lation may be reduced in the working manufacturing classes. It has no minimum of depression, as there appears to be in the condition of the working agricultural class. The reproduction of the husbandman's food, and of seed for the following crop, is the point below which the condition of the labouring husbandman cannot permanently fall. Population and cultivation stop at that point; and overproduction is a good, not an evil, where the producers are themselves the principal consumers. In manufacturing industry there is no such defined terminus. Labour and production go on, whether food and cost are reproduced by the operatives or not; and overproduction is followed by famine to them. The very prosperity of one great body reduces another great body to want in manufacturing industry. One would almost think there is a balance point in social well-being, which society has already reached, and that now the higher one end is mounting, the lower the other end is descending. Although the peculiar manufacture of Lyons, the silk weaving, is declining, the country around Lyons is flourishing. Building, repairing, whitewashing, are going on briskly in the villages. New cotton or flax factories, iron-works, and steam-engine chimneys are rising along the river side. Steam-boats, rail-roads from coal works and quarries, river craft carrying goods, iron suspension-bridges across the stream, are far more numerous on the Rhone than on the Rhine-bustle and business far more advanced. Industry, in spite of the trammels on its free development, is on the move in this part of France, although its objects are changing from the manufacturing of one single article of luxury, silk, to the production of a great variety of useful articles, for which the command of coal and water carriage in this district gives peculiar facilities. This will be a great manufacturing district, and only wants civil liberty to be so: it surpasses already, in the activity on the waters, and in the numbers of new factories, and manufacturing villages, and es

districts on the Rhine. Here they are doing, there they are but dreaming of doing.

The ancient palace of the popes at Avignon is now converted into a barrack for infantry. The popes resided at Avignon full 73 years, from 1303 to 1376. There is nothing remaining of those times, but the outward shell of the buildings, and the names of the different chambers - the chamber of inquisition, the chamber of torture, the chamber of execution, and among the inhabitants of the town and neighbourhood, it is said, a tendency to favour despotism, fanaticism, and legitimacy in royal rights. The chambers in the old papal residence, so agreeably handed down to posterity by their religious uses, and in which the names of victims are said to be still legible on the plaster of the walls, subject to the doubt if writing was so ordinary an accomplishment in the fourteenth century—were washed in blood at the revolution. The crimes and sufferings spread over a century were surpassed in a day. And now these chambers of blood resound with the careless laugh and merry vaudeville of the young soldiery. A French barrack is worth seeing. The beds appear particularly good. Each private had a bed to himself on an iron bedstead. In our service, two and even three men are laid in one bed. The French peasantry, even in the lowest condition, are accustomed to good beds. A high pile of bedding seems a kind of ornamental furniture indispensably necessary in their ideas of housekeeping; and you see even in the singleroom households of the poor, a kind of display in the neatness and quantity of bedding. This taste has probably spread so widely as to act upon the military accommodation. Each bed had a brown cloth covering neatly covering the bed-clothes, and the sheets and mattresses were as clean and nicely done up as in any hospital. In this barrack it struck me as characteristic of the good relation between the officers and men, that on the inside of the door was stuck up a notice, that it would not be reputable to be seen in certain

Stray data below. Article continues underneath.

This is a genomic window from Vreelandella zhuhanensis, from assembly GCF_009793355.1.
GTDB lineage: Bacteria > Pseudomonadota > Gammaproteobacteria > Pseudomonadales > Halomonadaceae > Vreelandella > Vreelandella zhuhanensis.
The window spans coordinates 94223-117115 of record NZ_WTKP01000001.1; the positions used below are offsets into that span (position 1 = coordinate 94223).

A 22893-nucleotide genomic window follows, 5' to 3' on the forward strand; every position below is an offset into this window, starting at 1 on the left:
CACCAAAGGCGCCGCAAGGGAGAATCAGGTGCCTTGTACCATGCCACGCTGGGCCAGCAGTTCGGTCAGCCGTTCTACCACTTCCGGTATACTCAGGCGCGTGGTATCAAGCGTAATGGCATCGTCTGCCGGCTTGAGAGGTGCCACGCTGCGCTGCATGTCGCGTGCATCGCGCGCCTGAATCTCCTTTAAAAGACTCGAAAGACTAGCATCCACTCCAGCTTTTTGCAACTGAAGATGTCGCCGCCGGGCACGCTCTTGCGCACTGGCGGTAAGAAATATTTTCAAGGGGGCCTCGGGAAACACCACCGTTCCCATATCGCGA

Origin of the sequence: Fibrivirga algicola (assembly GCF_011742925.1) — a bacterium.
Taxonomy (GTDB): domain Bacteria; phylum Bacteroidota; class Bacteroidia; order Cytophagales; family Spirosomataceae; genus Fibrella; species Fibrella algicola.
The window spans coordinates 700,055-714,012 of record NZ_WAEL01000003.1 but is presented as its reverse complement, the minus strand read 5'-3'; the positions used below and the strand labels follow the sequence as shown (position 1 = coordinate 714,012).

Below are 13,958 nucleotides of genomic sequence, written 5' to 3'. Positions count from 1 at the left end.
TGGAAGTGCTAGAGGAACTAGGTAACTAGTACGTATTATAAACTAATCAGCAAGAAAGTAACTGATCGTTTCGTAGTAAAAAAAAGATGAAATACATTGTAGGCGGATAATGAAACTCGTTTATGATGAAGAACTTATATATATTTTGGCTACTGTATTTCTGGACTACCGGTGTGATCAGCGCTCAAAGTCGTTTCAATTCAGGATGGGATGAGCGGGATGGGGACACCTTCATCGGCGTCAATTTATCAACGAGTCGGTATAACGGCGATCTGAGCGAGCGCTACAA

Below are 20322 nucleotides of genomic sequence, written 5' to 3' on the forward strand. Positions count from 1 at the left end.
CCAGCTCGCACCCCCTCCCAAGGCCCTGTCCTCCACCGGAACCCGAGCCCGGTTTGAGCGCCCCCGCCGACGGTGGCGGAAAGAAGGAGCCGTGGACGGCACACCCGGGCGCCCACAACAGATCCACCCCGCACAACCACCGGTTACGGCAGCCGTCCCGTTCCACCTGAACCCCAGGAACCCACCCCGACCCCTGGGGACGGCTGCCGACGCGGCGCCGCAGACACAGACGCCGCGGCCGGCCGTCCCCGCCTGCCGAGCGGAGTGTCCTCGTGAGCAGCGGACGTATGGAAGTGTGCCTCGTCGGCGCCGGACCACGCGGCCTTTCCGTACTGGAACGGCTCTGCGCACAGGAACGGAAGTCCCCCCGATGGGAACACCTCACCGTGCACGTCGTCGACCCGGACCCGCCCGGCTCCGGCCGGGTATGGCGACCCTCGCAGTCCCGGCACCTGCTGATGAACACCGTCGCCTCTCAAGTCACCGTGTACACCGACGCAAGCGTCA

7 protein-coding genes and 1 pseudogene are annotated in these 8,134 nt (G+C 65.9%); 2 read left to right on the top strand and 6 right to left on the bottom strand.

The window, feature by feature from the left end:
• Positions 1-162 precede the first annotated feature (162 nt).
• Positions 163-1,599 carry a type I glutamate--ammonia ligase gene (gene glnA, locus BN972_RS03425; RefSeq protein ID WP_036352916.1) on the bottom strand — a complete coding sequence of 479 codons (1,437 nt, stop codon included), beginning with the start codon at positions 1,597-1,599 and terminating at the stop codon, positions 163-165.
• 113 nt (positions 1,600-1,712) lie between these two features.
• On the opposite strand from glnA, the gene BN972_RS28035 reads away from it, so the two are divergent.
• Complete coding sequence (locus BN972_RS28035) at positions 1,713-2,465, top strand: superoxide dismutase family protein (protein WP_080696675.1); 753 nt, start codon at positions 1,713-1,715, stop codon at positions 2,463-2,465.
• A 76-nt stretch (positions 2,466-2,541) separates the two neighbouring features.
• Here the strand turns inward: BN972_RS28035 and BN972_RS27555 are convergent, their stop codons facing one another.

streets mentioned, on account of houses of ill-fame in them.

A great quantity of very good wit, which might have served the owners for any of their lawful occasions, was expended some years ago upon the subject of cookery. The French began with their Science Gastronomique, their Almanacs des Gourmands, their saucepans and gridirons of honour, and a thousand equally witty sayings and doings. Our manufacturers of roast and boiled, and printed paper, our Kitcheners, Udes, and Glasses, were not behind, and mixed up their flour and melted butter with wit and philosophy as well as their neighbours. The subject is not quite so ridiculous as it has been made. The food of a people, and its preparation, are closely connected with their industry and civilisation. The female half of the human species do little other work in most communities but cook and much more than half of all the work of the other moiety is applied to the direct production of the materials for cooking. The least observant and least hungry of travellers abroad is struck with admiration at the readiness with which a dinner of eight or ten dishes of various eatables makes its appearance in foreign inns, and remembers with no patriotic feeling the neverready perpetual mutton-chop and mashed potatoes of the English road. Yet much of our national prosperity and wealth, much of the capital and productiveness of our labouring and middle classes, and especially of the industrious who are in a state of transition from the one class to the other, may be ascribed to the greater simplicity and frugality of diet among us: and particularly to the great saving of time and labour in its preparation. A working man, tradesman, or man in the labouring or middle class in ordinary employment, sits down abroad to a much better dinner than a man of good realised capital and in a thriving way, with us. The three or four well-dressed dishes, principally of legumes or other cheap materials, cost the foreigner